Emmett Hanger survived one of the toughest tests of his long political career last Tuesday, overcoming a challenge from the right in the Republican primary for the 24th Senatorial District.

Hanger, 70, of Mount Solon, defeated Tina Freitas of Culpeper to win the Republican nomination for a chance at a seventh four-year state Senate term representing the district, which consists of the cities of Waynesboro and Staunton, the counties of Greene, Augusta and Madison and parts of Rockingham and Culpeper counties.

Districtwide, Hanger received 11,122 votes to Freitas’ 8,268, about a 57.4% to 42.6% split, based on unofficial results as reported by the Virginia Department of Elections. He will face Democrat Annette Hyde of Madison County during the Nov. 5 general election.

“It was very gratifying the show of support today,” said Hanger, speaking last Tuesday night from a victory celebration at The Depot Grille in Staunton. “Obviously, it was a very tough campaign. … A very good feeling coming out as the victor.”

Looking forward to the general election, Hanger said he wouldn’t give his full attention to the campaign in full force until after Labor Day. He promised to promote a legislative agenda that will include further work on mental health and health care reforms, including implementing the next phase of that Medicaid expansion.

Hanger said he also wants to continue efforts on minimizing the gerrymandering of legislative districts.

There was no local Democratic primary because the party’s nominations for the state Senate and House of Delegates had already been determined.

Arguably, one of the most watched primary races in Virginia pitted longtime incumbent Hanger against Freitas, who hammered away at the Augusta County lawmaker’s record, contending his votes on Medicaid expansion, gun bills and taxes were too liberal for the district.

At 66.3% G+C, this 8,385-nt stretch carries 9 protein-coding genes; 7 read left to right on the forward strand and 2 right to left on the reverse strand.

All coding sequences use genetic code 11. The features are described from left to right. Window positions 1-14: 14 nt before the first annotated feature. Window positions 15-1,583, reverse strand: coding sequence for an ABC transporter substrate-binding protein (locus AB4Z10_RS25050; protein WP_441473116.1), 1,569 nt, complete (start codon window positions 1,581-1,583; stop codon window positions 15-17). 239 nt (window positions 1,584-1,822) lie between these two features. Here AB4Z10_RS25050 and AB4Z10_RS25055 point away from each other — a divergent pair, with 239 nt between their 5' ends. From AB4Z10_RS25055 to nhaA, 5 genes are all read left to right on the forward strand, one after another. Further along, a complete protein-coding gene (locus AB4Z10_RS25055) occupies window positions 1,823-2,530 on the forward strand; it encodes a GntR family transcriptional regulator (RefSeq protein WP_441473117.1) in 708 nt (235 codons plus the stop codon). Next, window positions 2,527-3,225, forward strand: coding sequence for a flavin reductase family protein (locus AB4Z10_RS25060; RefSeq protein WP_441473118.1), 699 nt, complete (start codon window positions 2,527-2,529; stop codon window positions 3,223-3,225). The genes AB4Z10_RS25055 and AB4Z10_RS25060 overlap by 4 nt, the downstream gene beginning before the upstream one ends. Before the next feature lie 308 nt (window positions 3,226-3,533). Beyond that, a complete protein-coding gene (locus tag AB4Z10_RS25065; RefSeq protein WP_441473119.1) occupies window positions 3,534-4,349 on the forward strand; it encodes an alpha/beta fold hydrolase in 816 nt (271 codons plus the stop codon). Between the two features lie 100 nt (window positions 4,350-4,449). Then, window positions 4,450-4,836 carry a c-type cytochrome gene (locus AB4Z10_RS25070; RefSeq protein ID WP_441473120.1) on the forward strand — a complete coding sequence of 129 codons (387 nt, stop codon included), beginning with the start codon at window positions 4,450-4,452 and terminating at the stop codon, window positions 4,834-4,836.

Hanger mounted a spirited counterattack, claiming Freitas wildly distorted his voting record in her campaign to keep him from retaining the seat he’s held since winning the office in 1995.

Ultimately, Freitas’ challenge failed to gain the needed traction among Hanger’s more populous home turf to win. Freitas earned 54.8% of Greene County voters’ support, while Hanger earned 45.3%. She carried every precinct in Greene. The number of voters was underwhelming at only 9.5% of the registered voters, or 1,261 of 13,256, yet higher than the 5% that voted in the last 24th District Senate race in 2015—only 5%.

Freitas scored well at home, winning Culpeper County 1,274 votes to 547, and also won the majority of the vote in Madison County. Hanger came out on top in Rockingham County by more than 400 votes.

This year’s general election, in which every seat in both the state Senate and House is up for grabs, figures to be hotly contested. The GOP holds control of both chambers, but by just two seats in each body.

Del. Rob Bell, R-Albemarle, will face Dyke resident Elizabeth Acorn for the 58th House of Delegates seat in November.

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